The next batter, Dan Mantoni, hit a 3-0 pitch deep into the gap in left-center field. Sances sprinted to his left, again hoping to save a potential run from scoring. For the second time in the inning, he went horizontal and made the catch, this time ending the inning and any threat Hopedale had of scoring.

“This park is a little deceiving for us, we couldn’t figure out if he was playing too shallow, too left or right because of the angle we were at,” said Lawrence. “We just kept watching their outfielder and watch him when the ball was hit. So he had it hard, just on that aspect. Those two diving catches, that saved us.”

Close call: For a few seconds, Huscher was almost the goat of the game rather than the hero. He stepped up to the plate and went after the first pitch he saw, sending it deep down the right field line. As the ball hung in the air, he jogged down the first base line, willing the ball to drop or keep heading out of play.

With two outs and the bases loaded, no player wants to be the one to make the final out, especially in the state championship game. It appeared the right fielder had ran it down, until the ball dropped out of reach.

“I was thinking I hope that thing gets down because that would be a terrible way to lose with bases loaded,” he said. “I just wanted to do that one for my team.”

Huscher came back after the long strike and knocked the game winning single up the middle.

“On the first pitch, he threw me a fastball and I took kind of a crazy swing at it and luckily it hit the ground,” he said. “Second pitch I was thinking he was going to come back with something soft because I put a pretty good solid swing on it. He ended up coming back with a fastball and it’s pretty straight, not a lot of movement, and I just put it up the middle.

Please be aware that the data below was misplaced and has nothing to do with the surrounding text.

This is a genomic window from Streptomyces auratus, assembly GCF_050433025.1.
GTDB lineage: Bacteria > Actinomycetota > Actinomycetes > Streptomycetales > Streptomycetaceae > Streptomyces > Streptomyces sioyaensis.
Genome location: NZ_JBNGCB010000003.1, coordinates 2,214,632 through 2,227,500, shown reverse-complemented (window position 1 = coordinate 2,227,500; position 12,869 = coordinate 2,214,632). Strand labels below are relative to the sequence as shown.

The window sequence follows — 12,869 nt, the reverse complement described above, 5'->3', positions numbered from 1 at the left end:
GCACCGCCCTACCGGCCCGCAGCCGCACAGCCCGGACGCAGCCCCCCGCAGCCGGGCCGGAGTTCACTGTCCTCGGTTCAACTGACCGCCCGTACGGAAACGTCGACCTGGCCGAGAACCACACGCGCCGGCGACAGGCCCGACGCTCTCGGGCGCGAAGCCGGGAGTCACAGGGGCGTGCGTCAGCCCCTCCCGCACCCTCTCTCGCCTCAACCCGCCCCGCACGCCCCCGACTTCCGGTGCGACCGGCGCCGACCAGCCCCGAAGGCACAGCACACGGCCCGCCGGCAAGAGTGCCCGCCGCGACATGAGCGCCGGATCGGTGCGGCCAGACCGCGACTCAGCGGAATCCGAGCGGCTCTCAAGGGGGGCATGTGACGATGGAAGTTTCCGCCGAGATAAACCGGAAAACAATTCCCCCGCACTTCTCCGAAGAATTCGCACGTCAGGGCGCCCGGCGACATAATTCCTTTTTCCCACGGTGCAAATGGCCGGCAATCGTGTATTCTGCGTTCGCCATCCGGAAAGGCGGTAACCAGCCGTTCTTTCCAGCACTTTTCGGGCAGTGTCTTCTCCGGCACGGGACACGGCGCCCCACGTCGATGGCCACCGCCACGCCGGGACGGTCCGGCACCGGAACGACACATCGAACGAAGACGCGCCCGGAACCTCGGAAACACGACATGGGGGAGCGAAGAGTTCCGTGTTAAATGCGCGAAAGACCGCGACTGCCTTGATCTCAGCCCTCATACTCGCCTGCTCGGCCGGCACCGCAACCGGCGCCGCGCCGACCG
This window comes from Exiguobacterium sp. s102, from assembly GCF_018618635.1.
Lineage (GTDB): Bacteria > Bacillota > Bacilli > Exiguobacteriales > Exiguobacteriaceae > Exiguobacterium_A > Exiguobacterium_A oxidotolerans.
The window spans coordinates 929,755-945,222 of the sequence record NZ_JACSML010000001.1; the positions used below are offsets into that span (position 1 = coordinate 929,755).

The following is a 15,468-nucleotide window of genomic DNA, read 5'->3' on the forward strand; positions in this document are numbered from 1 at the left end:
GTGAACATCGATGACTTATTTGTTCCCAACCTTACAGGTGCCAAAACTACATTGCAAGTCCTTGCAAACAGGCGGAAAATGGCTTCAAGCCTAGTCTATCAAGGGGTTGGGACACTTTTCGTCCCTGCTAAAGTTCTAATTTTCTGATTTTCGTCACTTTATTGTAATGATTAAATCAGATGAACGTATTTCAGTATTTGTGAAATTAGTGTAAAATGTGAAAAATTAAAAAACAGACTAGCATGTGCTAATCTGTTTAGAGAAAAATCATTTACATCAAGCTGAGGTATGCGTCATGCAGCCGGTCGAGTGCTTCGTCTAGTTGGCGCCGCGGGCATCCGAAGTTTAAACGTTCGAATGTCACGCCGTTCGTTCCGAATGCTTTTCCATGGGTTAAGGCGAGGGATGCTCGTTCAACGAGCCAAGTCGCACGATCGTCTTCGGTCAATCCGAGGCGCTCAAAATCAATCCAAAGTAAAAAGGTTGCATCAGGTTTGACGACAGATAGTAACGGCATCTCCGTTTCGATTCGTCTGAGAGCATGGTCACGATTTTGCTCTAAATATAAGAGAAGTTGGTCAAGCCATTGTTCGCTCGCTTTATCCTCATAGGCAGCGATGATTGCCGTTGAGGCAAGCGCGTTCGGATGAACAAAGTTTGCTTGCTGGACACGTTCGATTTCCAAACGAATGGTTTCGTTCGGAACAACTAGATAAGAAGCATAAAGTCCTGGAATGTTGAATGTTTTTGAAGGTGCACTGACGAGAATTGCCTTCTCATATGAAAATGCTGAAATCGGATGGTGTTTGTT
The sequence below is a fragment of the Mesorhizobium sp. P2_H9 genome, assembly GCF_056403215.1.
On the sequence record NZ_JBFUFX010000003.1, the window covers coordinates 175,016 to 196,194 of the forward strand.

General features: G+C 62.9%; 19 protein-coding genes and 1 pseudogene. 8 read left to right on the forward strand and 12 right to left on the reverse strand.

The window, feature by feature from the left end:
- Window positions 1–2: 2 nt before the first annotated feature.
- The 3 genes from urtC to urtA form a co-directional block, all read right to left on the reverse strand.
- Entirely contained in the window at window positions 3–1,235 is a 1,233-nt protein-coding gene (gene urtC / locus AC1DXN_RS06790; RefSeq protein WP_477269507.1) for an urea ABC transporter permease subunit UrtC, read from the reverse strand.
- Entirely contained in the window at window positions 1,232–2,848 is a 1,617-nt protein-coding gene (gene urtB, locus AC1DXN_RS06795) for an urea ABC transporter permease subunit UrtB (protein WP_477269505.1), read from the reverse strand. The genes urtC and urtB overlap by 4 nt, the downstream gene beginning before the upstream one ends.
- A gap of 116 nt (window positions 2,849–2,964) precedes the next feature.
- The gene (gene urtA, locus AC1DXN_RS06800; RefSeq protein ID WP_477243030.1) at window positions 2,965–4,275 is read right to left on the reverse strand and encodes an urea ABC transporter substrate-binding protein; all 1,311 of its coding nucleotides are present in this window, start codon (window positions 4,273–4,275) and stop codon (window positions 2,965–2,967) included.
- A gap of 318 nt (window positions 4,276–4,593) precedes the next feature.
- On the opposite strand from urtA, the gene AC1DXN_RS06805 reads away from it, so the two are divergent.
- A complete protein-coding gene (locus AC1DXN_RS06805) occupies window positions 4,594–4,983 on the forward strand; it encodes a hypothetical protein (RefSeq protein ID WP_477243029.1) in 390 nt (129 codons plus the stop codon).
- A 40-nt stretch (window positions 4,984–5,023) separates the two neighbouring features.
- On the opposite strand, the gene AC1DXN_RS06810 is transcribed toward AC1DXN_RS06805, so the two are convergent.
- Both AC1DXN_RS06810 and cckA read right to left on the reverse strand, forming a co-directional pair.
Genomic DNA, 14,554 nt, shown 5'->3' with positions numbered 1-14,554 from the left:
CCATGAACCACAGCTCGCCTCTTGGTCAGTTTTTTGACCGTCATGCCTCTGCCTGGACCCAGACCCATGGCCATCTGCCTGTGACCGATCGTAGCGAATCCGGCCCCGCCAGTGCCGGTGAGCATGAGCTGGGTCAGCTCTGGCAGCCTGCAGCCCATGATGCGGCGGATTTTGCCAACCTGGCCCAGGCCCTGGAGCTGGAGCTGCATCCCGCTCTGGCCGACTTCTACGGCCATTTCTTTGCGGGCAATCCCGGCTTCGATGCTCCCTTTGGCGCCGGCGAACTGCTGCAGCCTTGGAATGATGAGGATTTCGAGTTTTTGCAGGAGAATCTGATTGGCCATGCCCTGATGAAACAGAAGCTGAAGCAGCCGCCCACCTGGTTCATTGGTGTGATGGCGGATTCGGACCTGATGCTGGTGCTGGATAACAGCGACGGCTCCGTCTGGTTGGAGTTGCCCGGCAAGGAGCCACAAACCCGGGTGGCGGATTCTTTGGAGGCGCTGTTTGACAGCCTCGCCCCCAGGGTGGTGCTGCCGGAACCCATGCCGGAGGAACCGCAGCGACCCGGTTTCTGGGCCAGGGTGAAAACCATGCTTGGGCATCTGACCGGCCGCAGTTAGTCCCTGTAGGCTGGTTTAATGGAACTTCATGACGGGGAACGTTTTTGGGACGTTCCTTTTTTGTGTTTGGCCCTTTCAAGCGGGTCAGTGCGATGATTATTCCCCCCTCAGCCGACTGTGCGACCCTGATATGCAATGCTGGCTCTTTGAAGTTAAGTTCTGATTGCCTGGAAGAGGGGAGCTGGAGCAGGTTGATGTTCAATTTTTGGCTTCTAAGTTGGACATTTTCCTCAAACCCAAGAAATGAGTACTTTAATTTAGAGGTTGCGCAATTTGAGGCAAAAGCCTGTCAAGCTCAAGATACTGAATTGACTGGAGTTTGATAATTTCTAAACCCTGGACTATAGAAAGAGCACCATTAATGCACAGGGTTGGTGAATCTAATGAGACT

Honoring Braga: This Middleborough season was dedicated to former teacher and soccer coach Jim Braga, who was tragically killed in a car crash last March. In remembrance, the team sported patches on its jerseys with the initials JB.

His grandson, Cody, plays on the Middleborough baseball team and batted eighth in Saturday’s state championship game. As the game came down to the wire and the last inning unfolded, the team and its coaching staff looked for a little help from above when it needed it the most.

“I just had a feeling,” said Lawrence. “I just kept (looking up at the sky). I said, ‘C’mon Jimmy, get us through here,’ and sure enough it did.”

As the ball fell in foul territory just before the game-winning hit, one was left wondering if there was something special going on at Lalacheur.

“We’ve been pretty much unbeatable lately,” said Huscher. “I’d say definitely we had a few angels with us. Mr. Braga was an awesome guy and I think he would be very proud of the team and the things we accomplished.”